The goal of linguistic testing is not to evaluate the linguistic quality. Its goal is to catch and fix those issues that are caused by translators working on isolated strings (mistranslations, inappropriate style, and others). To do this, the linguistic testers review the product either directly in the running build (in-build scenario review) or by using screenshots from the running build (screenshot review). Therefore, we can guarantee to deliver the project with improved linguistic quality.
What are the best practices to improve the localization of UIs?
As mentioned above, it is clear that issues are mainly due to a lack of context. To ensure the best localization quality, consider providing translators with the following:
- Provide context for any text that may be hard to understand on its own to avoid any potential mistakes. Go through the list of strings and provide visual context or screenshots or even a note beside each string to allow the translator to determine the exact meaning.
- Provide a full description of abbreviations. This is vital. Go through the list of strings you are sending for translation and clarify any non-standard abbreviations as well as abbreviations that are very specific to your company or industry.
- Provide screenshots of the user interface: This way, the translator will at least be able to see if the string is an error message or wording on a button, for example.
- Provide videos of the different functions, which also show the user interface. Try to make the videos as short as possible, focusing on the operations and making every operation easy to identify, otherwise, the translator will have to spend hours watching the videos to find the answers to any questions.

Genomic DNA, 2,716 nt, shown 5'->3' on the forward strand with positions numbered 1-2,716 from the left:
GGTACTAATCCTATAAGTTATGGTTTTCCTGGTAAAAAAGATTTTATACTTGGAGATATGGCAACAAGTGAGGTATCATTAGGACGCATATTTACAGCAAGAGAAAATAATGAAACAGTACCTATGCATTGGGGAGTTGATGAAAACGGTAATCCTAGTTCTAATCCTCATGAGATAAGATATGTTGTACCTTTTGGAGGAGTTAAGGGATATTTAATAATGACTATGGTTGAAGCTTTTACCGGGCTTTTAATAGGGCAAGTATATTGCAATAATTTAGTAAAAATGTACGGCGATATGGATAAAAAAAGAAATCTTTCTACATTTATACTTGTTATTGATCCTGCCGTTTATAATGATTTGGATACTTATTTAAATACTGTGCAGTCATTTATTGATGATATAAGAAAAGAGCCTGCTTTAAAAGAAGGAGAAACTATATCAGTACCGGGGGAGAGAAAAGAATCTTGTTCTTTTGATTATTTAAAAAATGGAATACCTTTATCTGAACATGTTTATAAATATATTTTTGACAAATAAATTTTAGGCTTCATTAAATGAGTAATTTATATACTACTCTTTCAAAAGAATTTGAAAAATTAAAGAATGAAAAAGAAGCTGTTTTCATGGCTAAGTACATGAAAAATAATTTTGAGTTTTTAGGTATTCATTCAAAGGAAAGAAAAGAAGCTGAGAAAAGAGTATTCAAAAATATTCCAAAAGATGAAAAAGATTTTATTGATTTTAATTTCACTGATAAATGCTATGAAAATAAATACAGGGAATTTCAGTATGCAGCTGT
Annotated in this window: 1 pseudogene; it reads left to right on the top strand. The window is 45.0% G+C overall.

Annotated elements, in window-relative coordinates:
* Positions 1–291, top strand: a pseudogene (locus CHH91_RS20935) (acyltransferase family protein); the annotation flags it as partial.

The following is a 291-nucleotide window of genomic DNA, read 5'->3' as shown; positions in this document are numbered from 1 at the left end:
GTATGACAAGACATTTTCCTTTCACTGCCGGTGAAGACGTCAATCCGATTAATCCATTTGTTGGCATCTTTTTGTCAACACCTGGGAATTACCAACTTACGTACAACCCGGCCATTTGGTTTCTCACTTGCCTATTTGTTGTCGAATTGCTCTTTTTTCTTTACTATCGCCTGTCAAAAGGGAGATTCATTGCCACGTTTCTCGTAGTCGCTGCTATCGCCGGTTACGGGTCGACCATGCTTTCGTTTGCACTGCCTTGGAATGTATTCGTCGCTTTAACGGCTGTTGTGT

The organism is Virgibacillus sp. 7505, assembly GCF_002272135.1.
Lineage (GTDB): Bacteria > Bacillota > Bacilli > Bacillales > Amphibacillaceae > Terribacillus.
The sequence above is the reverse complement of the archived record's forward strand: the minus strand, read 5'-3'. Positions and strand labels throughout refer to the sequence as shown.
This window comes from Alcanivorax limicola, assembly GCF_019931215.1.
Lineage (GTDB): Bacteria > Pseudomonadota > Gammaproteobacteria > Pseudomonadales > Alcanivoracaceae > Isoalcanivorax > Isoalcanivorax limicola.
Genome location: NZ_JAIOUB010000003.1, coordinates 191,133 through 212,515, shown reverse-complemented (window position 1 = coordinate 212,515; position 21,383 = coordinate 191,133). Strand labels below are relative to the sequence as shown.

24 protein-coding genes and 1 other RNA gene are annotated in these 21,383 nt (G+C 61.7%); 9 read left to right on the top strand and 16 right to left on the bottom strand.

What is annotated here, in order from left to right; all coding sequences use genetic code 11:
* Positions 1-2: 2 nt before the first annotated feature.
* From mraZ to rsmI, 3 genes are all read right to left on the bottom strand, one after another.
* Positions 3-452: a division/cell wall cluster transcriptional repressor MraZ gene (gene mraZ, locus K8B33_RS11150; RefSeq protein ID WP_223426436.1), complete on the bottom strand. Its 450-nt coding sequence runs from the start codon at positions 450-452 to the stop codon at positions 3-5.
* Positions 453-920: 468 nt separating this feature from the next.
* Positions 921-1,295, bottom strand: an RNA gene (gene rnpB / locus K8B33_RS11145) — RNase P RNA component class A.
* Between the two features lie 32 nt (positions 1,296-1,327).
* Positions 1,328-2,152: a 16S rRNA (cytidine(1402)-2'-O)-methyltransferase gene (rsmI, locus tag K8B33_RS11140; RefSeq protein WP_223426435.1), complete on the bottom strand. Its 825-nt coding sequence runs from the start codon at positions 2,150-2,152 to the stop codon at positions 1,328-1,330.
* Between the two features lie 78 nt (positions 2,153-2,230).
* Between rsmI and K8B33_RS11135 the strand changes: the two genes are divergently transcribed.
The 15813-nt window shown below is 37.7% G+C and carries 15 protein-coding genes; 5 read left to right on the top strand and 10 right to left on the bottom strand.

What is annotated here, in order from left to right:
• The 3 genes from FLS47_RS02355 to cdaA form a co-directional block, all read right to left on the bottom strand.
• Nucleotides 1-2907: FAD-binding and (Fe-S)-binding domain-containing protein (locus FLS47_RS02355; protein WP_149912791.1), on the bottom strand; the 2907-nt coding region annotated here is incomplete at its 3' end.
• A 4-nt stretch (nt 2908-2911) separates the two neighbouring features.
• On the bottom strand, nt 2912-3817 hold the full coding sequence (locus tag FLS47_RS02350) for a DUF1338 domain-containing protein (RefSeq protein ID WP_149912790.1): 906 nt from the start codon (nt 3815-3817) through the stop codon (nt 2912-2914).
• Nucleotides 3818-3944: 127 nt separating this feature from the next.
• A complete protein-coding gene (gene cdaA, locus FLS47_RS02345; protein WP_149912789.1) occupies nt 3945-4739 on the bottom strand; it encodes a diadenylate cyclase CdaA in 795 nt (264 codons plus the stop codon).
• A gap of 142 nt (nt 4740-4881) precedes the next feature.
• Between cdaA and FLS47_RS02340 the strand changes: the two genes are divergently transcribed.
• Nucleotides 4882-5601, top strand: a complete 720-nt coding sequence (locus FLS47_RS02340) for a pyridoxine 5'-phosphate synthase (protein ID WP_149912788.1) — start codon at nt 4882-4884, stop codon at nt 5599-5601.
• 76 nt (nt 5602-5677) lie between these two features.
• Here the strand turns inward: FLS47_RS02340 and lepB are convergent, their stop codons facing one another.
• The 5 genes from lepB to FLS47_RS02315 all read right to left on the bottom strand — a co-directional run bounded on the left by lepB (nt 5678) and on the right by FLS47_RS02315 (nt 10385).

- Provide the translator with the contact person who can answer his/her queries: This really should be done for any translation, as it is the best way to help the translator understand your product and therefore improve the quality of the translation.
- Perform professional linguistic testing of your product/app after the translation has been implemented. Due to the lack of context faced by translators, linguistic issues, as well as layout/display issues, can be identified only during the QA step. This step involves a QA tester navigating through the test plan and auditing every possible screen, in a manner mimicking how a user would interact with the product. This is the best time to catch any inconsistencies or mistranslations. For example, the word “Book”, can be translated as a noun, and as a verb, through the testing process, the tester can determine the exact meaning in the UI.
Successful UI localization involves much more than an accurate word-for-word translation. It requires us to think creatively every day to create inclusive digital experiences for the global audience. Finding an experienced language services provider (LSP) is essential to getting a UI translation project done in relatively little time and with positive results.
For more information about UI translation and the processes you need to follow to succeed, please reach out LatinoBridge, a one-stop shop for your translation needs, that provides industry-leading linguistic solutions for Latin America languages; Latin American Spanish, German, Portuguese, Brazilian Portuguese, Argentine Spanish, and Aymara. Eliminate language and cultural barriers, expand your reach globally, and build customer trust with LatinoBridge translation services.